News

Introducing APL Pumps

REGEN IS PROUD TO INTRODUCE: The APL Green Bastard Pump & its brother The Little Bastard!                    We know the importance every second has on the jobsite. We are driven to introduce to you the new APL positive displacement fluid pump on the market to keep downtime from costing you dollars from your bottom-line. The APL design was designed for high volume fluid transfer and quick field maintenance or repair by operator . APL pumps have multiple mounting arrangements and are easy to retrofit in place of Competitors Pumps. The Zero Leakage design prevents Environmental Contamination. Contact us for info on our pumps, accessories and...

Arctic Drilling by Shell

According to Reuters, Royal Dutch Shell could begin drilling in the Arctic off Alaska as early as the third week of July.  Shell was granted a conditional green light from the U.S. Department of the Interior in May to resume drilling in the Arctic for the first time since 2012. The company’s Polar Pioneer drilling rig arrived in Dutch Harbor on June 28th, where it will stay until the ice begins clearing over the area of the Chukchi Sea where they plan to drill.  Dutch Harbor is in Unalaska, which is off of mainland Alaska.  The drilling is expected to continue through the end of September.  This year’s drilling season is expected to include two drilling rigs and a minimum of 25 support vessels, assuming all necessary permits are granted. Shell expects to have the equipment in place after the first week of July, and assuming the ice clears as expected, the drilling would begin during the third week of July, though, according to Shell spokesman Curtis Smith, that is subject to change depending on the ice conditions. The company is actually allowed to begin drilling on July 15th, but even though they will likely be starting a week later than that, it is still sooner than the average of the past 11 years by about three weeks. Drilling rigs require many hydraulic and pneumatic components, which is where we at ReGen Innovative Technologies come in.  We provide both in-house and on-site services and customized designs to fit your needs.  We also have a patented catwalk design that is efficient and safe called the Magazine Catwalk.  We provide professional,...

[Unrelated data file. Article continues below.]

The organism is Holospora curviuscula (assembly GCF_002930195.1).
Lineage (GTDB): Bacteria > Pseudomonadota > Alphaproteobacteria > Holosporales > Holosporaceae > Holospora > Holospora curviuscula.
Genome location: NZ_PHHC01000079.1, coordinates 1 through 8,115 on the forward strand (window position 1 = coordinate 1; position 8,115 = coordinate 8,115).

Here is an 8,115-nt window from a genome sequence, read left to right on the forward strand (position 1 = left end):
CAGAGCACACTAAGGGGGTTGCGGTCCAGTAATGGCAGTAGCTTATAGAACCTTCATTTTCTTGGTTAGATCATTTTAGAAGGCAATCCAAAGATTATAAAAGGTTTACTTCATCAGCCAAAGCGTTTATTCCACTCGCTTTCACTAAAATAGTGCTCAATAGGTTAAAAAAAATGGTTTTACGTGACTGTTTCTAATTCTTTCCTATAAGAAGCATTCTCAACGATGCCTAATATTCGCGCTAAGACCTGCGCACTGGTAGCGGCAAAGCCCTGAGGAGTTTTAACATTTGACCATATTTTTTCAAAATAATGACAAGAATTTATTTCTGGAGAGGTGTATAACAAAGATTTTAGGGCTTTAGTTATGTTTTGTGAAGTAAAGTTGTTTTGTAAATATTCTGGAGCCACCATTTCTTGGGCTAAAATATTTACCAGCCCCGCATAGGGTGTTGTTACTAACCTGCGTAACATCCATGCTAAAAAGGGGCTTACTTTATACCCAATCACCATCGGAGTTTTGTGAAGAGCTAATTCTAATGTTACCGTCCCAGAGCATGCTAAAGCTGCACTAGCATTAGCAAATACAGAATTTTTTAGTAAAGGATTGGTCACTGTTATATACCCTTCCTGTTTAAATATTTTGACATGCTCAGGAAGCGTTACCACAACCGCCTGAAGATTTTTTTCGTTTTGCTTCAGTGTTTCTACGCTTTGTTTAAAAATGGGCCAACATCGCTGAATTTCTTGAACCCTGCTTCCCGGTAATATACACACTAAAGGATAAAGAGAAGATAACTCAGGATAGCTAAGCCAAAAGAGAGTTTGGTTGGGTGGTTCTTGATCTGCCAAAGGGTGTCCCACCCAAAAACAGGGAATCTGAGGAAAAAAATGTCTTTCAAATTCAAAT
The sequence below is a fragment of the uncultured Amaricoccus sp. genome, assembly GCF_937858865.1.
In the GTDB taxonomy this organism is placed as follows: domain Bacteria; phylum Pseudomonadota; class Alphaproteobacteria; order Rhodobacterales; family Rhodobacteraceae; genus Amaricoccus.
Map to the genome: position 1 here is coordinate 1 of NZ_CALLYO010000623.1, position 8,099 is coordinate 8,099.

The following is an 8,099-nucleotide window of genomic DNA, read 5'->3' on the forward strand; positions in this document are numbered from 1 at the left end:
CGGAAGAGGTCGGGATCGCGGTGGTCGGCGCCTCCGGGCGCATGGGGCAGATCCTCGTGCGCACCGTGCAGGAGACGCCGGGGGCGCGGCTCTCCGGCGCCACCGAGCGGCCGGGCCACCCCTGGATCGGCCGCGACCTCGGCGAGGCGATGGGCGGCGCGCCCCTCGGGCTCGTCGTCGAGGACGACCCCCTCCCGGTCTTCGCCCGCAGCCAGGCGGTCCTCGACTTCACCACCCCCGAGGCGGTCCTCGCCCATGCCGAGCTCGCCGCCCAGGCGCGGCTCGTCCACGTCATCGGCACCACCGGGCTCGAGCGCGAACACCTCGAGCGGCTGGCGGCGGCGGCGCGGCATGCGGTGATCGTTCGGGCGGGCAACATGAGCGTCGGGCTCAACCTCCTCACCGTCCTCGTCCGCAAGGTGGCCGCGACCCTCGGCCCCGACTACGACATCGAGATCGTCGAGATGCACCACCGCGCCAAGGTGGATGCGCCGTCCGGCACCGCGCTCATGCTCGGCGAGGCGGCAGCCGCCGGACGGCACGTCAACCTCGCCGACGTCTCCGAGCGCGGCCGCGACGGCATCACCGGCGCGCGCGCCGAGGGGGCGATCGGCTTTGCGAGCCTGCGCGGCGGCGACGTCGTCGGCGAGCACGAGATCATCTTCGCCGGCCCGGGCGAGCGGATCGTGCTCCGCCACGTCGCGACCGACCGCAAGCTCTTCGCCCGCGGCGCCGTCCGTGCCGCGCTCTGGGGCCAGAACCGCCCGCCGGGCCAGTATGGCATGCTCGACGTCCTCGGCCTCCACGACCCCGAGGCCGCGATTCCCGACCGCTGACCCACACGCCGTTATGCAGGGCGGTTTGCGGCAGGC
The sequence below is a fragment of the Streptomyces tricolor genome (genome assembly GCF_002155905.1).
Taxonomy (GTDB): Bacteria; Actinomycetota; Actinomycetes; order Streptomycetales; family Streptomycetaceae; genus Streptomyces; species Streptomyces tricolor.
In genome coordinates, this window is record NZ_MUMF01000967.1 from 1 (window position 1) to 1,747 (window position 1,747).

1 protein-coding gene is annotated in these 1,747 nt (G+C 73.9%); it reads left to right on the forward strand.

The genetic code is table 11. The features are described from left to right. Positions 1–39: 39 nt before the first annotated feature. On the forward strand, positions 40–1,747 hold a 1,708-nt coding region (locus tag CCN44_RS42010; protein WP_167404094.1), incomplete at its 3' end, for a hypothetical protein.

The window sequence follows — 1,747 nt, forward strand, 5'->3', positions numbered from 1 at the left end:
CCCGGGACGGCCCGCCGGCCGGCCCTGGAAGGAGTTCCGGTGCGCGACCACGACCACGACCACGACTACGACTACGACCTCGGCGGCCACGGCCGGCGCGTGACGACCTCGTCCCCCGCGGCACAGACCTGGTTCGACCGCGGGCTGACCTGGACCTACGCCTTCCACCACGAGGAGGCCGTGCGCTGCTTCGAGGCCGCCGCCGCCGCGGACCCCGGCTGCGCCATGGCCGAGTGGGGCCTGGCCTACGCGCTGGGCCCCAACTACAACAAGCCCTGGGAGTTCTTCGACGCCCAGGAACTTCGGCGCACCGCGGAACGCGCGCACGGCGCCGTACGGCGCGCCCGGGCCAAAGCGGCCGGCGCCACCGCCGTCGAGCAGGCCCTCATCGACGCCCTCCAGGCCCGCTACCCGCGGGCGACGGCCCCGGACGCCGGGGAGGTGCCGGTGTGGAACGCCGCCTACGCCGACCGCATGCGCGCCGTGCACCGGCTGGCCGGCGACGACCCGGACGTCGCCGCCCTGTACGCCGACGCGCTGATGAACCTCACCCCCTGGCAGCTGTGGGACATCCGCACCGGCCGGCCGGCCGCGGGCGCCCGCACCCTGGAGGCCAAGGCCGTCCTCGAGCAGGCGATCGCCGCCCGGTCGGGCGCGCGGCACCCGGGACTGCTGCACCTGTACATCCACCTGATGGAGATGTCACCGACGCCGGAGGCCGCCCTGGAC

Cyber Security in Oil and Gas

According to Oil and Gas 360, United States Coast Guard Commandant Vice Adm. Paul F. Zukunft gave a keynote speech on June 15th at the Center for Strategic and International Studies that addressed what could be a possible hole in cyber security for the oil and gas industry.   U.S. port facilities have hardened their perimeters and they now notify the U.S. Coast Guard of intrusions in order to identify possible coordinated attacks.  However, this does not include cyber security for their information infrastructure. Zukunft expressed concern, especially when it comes to future exports of liquefied natural gas (LNG).  He believes that, without added security, it could become a target for geopolitical cyber warfare: “When you think of the United States [and] exporting LNG, what is modern warfare going to look like in the 21st century?  Do we have adversaries among us today at a national level?  Forget about the non-state actors, but at a nation level. Right now who has the natural gas market niche in the EU and in parts of the Asia Pacific region? It’s not us. It’s Russia.  And so what if we’re now taking some of that market share? And what if tensions escalate between us and Russia? Does Russia conduct electronic warfare against our military? Or might they want to conduct electronic warfare against our critical infrastructure?  That is an example where we need to protect our infrastructure.” He went on to cite an instance where a mobile offshore drilling unit (MODU) was taken over by a remote intrusion due to the introduction of malware into the server.  The intrusion caused the MODU to drift away from the...